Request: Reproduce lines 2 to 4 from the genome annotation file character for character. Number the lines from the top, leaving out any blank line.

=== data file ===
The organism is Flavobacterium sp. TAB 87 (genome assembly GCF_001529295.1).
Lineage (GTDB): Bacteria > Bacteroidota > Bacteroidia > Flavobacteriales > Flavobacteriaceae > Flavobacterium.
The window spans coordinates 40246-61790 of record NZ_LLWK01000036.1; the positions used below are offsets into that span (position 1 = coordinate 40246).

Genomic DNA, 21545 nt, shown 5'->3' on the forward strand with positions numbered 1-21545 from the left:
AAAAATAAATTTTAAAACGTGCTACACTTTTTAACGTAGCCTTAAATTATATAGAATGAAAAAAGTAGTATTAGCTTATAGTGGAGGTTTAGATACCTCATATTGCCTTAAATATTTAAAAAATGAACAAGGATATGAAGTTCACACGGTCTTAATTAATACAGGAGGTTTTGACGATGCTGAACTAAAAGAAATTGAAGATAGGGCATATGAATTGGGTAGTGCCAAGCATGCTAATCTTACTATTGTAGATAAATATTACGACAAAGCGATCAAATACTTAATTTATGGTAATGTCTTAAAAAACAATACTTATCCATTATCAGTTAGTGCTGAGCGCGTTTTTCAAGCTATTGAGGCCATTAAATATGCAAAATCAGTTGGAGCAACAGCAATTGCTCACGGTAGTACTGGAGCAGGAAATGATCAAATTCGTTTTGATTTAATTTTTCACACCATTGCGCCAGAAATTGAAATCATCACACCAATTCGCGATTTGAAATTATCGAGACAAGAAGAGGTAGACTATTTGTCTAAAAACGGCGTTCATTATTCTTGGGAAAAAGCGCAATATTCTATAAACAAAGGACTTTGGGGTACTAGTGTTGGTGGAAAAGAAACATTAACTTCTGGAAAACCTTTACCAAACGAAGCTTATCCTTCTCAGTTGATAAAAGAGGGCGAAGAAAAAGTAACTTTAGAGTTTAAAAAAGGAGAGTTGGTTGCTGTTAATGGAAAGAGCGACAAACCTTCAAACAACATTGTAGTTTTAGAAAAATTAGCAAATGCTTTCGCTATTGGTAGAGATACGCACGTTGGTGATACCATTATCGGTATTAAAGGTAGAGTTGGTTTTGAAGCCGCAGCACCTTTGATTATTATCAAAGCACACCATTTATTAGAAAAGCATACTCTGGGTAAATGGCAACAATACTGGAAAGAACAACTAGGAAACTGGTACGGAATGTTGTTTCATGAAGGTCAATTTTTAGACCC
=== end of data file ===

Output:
Lineage (GTDB): Bacteria > Bacteroidota > Bacteroidia > Flavobacteriales > Flavobacteriaceae > Flavobacterium.
The window spans coordinates 40246-61790 of record NZ_LLWK01000036.1; the positions used below are offsets into that span (position 1 = coordinate 40246).

Genomic DNA, 21545 nt, shown 5'->3' on the forward strand with positions numbered 1-21545 from the left: